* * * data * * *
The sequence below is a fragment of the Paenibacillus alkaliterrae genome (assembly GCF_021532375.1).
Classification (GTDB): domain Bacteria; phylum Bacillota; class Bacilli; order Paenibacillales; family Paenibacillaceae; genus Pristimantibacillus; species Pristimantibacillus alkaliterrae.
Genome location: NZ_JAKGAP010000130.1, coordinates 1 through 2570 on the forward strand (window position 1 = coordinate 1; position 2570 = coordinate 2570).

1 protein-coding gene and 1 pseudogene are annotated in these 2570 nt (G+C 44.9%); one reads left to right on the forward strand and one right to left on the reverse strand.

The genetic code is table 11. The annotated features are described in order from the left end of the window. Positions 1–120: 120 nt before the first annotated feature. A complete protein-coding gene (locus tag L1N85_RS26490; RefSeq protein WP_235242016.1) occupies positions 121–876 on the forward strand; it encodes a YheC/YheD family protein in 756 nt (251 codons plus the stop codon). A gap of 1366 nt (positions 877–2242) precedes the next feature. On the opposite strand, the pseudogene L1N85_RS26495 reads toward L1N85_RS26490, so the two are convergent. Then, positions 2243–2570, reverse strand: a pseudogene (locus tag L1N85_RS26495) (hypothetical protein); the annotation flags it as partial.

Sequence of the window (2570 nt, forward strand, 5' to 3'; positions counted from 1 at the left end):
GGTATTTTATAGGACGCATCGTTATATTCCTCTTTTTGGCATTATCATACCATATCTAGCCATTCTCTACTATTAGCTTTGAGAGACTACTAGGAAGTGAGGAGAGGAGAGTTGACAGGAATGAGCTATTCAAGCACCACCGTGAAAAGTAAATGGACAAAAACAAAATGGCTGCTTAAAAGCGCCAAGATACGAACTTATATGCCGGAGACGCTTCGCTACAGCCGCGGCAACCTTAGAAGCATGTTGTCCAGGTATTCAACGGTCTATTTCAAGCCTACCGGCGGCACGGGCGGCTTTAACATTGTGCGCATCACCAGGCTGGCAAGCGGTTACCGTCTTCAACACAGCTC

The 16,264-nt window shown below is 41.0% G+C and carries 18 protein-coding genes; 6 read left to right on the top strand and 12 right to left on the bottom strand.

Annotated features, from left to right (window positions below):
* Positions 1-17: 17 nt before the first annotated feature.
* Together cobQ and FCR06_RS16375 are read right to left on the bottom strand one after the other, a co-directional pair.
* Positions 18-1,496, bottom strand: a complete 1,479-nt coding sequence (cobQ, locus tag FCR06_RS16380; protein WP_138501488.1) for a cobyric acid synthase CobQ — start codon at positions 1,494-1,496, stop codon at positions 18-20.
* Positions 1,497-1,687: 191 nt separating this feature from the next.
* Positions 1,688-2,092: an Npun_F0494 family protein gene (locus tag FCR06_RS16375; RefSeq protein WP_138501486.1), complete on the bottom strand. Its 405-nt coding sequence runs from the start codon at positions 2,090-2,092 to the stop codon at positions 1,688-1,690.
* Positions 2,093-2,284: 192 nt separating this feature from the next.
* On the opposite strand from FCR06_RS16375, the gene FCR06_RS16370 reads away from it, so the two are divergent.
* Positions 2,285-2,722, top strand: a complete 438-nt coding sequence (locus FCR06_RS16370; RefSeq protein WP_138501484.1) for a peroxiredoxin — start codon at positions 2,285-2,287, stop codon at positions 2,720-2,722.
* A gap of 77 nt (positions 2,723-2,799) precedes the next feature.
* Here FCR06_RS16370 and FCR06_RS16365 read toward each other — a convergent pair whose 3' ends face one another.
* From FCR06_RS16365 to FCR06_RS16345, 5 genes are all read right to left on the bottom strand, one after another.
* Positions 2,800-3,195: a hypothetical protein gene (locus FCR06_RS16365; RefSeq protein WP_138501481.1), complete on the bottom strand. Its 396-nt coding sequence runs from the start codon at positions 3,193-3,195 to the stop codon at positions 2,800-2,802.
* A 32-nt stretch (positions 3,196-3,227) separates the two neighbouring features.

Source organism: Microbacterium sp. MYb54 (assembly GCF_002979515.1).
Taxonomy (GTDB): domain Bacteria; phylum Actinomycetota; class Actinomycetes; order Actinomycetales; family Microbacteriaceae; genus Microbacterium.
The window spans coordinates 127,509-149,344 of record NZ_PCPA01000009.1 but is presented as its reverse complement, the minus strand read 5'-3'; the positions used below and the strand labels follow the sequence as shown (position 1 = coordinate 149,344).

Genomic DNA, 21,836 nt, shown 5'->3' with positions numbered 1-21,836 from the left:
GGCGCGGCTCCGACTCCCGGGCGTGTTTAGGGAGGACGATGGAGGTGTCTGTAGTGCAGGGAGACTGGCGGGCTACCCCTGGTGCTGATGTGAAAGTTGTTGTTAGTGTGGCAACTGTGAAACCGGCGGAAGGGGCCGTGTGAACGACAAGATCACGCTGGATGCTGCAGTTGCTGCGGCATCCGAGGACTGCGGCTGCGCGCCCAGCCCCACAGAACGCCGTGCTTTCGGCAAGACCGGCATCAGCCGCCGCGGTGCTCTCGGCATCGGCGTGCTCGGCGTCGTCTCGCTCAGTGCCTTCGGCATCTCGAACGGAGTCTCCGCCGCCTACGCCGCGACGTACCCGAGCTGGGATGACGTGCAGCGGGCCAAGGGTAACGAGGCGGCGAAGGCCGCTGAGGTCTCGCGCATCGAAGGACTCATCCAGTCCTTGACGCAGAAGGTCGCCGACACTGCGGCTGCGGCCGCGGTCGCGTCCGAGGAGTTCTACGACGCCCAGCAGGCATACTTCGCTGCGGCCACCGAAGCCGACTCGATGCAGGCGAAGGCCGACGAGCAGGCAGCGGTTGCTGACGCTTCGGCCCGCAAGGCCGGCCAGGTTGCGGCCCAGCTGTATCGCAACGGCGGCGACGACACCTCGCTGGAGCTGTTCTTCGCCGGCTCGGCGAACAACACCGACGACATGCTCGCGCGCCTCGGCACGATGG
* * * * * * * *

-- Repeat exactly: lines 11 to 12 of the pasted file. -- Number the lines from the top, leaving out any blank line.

* Together cobQ and FCR06_RS16375 are read right to left on the bottom strand one after the other, a co-directional pair.
* Positions 18-1,496, bottom strand: a complete 1,479-nt coding sequence (cobQ, locus tag FCR06_RS16380; protein WP_138501488.1) for a cobyric acid synthase CobQ — start codon at positions 1,494-1,496, stop codon at positions 18-20.